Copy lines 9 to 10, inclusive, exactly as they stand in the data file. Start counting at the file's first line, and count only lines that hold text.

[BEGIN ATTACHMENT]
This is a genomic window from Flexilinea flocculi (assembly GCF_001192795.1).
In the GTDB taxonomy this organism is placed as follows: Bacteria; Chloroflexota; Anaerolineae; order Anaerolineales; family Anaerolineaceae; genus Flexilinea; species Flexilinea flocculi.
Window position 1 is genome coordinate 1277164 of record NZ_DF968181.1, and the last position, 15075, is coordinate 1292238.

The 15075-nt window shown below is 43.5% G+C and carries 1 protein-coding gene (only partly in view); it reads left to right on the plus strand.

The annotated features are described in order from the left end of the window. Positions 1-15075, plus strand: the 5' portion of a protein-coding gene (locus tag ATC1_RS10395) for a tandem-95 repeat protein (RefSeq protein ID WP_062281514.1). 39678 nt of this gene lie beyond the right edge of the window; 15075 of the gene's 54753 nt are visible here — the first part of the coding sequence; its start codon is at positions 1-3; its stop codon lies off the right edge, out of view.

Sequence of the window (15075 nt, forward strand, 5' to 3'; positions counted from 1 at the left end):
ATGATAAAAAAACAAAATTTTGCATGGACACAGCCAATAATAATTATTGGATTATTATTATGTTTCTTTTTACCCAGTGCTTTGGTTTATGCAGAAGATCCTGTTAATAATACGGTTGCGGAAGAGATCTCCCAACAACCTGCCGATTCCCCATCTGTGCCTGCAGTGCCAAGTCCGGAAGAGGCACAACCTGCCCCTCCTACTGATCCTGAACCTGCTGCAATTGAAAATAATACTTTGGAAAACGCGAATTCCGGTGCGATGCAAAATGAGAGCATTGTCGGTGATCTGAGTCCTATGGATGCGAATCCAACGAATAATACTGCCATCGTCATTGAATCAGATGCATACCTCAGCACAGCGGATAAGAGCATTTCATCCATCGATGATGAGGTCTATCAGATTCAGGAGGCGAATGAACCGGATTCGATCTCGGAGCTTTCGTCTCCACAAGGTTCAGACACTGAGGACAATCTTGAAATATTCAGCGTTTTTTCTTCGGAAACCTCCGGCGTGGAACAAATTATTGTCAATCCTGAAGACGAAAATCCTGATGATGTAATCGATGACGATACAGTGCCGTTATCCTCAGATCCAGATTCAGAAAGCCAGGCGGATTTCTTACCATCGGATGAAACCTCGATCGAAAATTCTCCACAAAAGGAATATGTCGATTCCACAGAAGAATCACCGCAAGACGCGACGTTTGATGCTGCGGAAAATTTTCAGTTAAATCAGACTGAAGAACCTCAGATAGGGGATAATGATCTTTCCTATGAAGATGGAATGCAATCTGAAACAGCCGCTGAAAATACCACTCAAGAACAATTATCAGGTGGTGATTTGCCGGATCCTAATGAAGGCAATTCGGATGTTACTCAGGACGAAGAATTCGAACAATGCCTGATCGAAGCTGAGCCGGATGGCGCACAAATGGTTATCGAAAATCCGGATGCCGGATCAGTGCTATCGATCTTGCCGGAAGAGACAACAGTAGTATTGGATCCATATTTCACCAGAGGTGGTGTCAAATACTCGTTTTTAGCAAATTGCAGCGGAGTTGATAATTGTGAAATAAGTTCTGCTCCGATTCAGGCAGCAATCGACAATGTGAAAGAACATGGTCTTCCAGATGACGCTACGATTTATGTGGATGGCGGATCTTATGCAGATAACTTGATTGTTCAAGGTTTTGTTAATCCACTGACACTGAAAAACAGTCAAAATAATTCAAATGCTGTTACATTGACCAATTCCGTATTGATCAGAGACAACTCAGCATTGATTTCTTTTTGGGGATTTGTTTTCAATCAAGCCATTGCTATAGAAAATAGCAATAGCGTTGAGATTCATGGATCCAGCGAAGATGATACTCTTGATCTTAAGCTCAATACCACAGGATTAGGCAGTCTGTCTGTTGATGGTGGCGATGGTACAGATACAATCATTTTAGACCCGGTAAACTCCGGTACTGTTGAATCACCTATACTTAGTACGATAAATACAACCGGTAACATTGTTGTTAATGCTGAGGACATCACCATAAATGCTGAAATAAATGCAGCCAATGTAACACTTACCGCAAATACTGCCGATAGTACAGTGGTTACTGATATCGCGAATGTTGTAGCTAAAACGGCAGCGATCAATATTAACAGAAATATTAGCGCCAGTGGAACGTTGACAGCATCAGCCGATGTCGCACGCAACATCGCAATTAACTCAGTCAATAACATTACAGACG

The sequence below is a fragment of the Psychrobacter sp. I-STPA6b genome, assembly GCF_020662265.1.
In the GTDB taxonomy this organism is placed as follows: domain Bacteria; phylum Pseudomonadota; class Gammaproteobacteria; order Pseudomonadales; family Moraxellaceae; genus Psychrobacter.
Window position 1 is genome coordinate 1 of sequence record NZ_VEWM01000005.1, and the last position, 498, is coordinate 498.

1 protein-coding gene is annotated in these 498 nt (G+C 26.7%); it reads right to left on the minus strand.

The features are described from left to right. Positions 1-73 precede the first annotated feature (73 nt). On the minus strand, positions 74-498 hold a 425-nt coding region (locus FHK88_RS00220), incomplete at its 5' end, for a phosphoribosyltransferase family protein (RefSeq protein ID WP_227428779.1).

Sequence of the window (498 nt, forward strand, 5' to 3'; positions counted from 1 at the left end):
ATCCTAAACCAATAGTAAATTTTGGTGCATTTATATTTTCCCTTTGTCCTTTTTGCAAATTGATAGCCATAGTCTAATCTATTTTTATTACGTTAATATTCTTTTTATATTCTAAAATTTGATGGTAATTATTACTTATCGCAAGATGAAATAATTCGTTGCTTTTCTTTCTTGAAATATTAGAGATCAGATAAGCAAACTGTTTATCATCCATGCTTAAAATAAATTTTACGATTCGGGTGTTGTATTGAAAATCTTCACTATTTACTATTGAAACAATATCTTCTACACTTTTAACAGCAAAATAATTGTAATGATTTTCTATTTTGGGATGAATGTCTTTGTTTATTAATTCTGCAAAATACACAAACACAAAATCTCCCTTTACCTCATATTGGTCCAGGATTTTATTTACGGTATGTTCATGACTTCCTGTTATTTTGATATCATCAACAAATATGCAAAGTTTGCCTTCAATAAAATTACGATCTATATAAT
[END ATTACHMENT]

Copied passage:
In the GTDB taxonomy this organism is placed as follows: domain Bacteria; phylum Pseudomonadota; class Gammaproteobacteria; order Pseudomonadales; family Moraxellaceae; genus Psychrobacter.
Window position 1 is genome coordinate 1 of sequence record NZ_VEWM01000005.1, and the last position, 498, is coordinate 498.